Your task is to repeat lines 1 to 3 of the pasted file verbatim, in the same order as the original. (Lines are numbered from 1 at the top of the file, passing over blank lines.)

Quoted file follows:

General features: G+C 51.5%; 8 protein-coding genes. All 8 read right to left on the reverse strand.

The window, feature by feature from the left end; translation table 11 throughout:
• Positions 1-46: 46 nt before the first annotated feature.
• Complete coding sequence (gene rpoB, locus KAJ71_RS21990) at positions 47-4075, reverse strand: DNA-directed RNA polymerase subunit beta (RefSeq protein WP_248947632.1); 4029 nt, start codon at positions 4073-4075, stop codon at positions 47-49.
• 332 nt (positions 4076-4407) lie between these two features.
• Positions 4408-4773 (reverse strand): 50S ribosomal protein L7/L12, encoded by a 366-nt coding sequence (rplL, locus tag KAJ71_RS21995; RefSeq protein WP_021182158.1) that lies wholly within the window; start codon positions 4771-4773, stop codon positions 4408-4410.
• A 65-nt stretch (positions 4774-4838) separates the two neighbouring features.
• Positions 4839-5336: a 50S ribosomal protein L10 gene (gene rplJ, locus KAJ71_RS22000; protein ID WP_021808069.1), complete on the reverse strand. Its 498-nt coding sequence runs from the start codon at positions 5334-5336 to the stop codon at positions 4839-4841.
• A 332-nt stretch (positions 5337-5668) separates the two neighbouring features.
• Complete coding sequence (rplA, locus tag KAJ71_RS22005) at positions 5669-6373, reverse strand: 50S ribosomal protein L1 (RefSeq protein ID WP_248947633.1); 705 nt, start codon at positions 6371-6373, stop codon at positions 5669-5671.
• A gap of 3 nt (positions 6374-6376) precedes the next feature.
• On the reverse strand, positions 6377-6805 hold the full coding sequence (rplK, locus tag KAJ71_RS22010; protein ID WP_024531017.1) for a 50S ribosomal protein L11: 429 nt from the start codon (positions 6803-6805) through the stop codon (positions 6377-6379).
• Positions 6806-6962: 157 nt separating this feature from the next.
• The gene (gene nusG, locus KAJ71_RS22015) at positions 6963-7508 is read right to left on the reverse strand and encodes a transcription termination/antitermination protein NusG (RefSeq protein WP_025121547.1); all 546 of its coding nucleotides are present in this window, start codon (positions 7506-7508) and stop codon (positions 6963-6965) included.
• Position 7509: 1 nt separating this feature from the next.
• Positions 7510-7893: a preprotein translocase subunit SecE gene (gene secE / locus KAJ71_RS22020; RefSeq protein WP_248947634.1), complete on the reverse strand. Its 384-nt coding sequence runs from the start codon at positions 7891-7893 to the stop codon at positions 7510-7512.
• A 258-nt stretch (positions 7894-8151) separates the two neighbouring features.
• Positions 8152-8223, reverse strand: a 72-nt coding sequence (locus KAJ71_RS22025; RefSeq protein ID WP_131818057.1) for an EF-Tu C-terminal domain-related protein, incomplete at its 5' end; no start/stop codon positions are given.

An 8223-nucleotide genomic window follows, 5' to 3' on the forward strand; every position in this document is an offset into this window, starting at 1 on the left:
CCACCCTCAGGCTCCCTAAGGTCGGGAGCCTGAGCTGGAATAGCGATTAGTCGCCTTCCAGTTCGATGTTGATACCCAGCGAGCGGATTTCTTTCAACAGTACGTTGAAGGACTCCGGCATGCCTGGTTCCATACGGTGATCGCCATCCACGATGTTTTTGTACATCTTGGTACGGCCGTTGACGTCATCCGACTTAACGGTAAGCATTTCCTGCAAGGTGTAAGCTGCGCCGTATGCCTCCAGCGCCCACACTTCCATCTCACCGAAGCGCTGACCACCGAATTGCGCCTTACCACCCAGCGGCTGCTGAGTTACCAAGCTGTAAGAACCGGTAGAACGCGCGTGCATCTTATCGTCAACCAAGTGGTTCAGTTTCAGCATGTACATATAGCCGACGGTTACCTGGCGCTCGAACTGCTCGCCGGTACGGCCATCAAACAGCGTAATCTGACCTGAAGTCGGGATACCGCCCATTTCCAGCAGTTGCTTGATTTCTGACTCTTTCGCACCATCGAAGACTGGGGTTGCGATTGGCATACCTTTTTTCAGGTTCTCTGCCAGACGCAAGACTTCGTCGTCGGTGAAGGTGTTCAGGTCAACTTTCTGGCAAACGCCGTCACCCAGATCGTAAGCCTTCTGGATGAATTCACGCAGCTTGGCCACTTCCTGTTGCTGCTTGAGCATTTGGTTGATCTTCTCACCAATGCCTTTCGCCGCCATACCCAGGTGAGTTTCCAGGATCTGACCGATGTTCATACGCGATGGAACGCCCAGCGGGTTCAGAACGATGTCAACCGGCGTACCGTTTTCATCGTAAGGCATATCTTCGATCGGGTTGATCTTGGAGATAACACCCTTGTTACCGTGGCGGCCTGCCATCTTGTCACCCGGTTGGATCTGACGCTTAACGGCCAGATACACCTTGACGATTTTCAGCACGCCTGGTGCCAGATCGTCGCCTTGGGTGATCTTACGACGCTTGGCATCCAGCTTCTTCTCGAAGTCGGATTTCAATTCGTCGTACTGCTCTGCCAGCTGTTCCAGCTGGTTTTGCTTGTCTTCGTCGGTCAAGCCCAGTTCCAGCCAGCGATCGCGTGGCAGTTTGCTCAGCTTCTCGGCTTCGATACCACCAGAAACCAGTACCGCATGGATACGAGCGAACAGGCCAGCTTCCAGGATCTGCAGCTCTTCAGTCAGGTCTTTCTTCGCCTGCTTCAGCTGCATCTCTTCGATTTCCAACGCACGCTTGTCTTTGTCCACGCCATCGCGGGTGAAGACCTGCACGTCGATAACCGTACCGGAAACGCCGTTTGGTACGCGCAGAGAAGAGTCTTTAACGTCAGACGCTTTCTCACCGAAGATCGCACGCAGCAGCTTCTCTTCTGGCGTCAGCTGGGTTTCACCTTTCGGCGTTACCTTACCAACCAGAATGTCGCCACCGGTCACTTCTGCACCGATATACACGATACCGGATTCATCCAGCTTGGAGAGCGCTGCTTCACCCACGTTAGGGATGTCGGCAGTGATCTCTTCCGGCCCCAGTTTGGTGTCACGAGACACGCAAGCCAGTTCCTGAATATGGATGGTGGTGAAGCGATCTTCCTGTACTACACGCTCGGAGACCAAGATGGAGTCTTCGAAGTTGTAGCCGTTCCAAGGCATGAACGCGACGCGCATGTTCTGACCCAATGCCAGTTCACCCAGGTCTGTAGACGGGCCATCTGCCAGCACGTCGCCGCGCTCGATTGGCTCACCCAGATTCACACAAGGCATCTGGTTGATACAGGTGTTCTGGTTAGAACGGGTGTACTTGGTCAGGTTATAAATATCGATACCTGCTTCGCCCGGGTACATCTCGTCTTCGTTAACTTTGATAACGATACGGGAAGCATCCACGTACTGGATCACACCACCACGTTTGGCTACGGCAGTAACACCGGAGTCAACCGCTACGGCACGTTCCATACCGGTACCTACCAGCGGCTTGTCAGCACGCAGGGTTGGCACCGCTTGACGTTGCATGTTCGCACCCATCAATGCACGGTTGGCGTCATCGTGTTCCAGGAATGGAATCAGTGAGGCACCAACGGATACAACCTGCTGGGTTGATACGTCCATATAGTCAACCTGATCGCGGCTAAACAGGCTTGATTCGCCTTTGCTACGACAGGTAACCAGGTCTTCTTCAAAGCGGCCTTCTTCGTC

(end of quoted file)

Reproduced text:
General features: G+C 51.5%; 8 protein-coding genes. All 8 read right to left on the reverse strand.

The window, feature by feature from the left end; translation table 11 throughout:
• Positions 1-46: 46 nt before the first annotated feature.